Compression Fittings on Rigid Outside

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clarice

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In Hawaii it is common practice to use compression fittings - couplings and connectors - on rigid conduit in exterior applications. Recently an engineer from the mainland questioned me about this practice and asked for the UL listing that certified the fittings for "wet" locations. The fittings that I used are marked "concrete tight", but I have not found a listing for "wet" locations. Does any manufacturer have such a listing?
 

don_resqcapt19

Moderator
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Location
Illinois
Occupation
retired electrician
You won't find that listing for rigid as it is not required...if it were you could not use standard threaded couplings.
Don
 

chris kennedy

Senior Member
Location
Miami Fla.
Occupation
60 yr old tool twisting electrician
don_resqcapt19 said:
You won't find that listing for rigid as it is not required...if it were you could not use standard threaded couplings.
Don
I had a guy call today and ask the same thing about EMT. He has 4" Emt run outside with compression fittings.

So my question is where do you find comp. fittings listed for wet locations?
 

infinity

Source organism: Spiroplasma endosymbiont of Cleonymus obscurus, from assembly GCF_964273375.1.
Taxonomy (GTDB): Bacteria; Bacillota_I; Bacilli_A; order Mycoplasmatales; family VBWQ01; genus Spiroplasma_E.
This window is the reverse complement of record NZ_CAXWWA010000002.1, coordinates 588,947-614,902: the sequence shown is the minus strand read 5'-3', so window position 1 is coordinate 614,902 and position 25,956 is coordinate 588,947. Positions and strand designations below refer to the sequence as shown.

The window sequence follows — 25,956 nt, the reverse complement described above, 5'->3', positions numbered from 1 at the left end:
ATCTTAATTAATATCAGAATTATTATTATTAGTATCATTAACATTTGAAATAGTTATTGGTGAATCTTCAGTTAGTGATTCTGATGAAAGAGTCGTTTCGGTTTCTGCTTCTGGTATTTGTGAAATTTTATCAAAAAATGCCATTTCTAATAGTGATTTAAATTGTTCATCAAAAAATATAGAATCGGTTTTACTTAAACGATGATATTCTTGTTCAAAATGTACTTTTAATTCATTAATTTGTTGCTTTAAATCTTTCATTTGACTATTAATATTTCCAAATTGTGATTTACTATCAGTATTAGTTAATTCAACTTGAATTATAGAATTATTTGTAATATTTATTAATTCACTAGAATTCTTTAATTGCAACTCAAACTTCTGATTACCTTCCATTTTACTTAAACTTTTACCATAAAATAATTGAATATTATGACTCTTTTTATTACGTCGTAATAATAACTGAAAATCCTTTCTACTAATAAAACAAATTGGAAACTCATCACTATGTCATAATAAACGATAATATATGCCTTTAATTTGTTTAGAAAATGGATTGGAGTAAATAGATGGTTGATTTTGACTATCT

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Location
New Jersey
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Journeyman Electrician
These are from ETP:

RaintightFamily.jpg


http://www.etpfittings.com/

I'm sure that other manufacturers make them too.
 

LJSMITH1

Senior Member
Location
Stratford, CT
Most, standard EMT/RIGID compression fittings no longer have the raintight listing. Initially they did, but after many field reports of wet conduit runs and boxes, UL pulled that requirement. Now they are only listed as concrete-tight.

Some manufacturers have added a seal inside the fitting to make the compression fitting suitable for raintight use. These are listed with UL for use in applications requiring a raintight fitting. I would make sure you use these in an outdoor application.

http://www.bptfittings.com/catalog/catalog_families.asp?tp_id=33&category_id=302&family_id=355

They should have the internal seal to be raintight. A standard compression fitting will not be raintight. There have been too many variables with the different conduit manufacturers for a reliable compresssion seal to withstand a rain test. In addition, I would use a zinc fitting over a steel fitting in an exterior application. They hold up much better for corrosion resistance.
 
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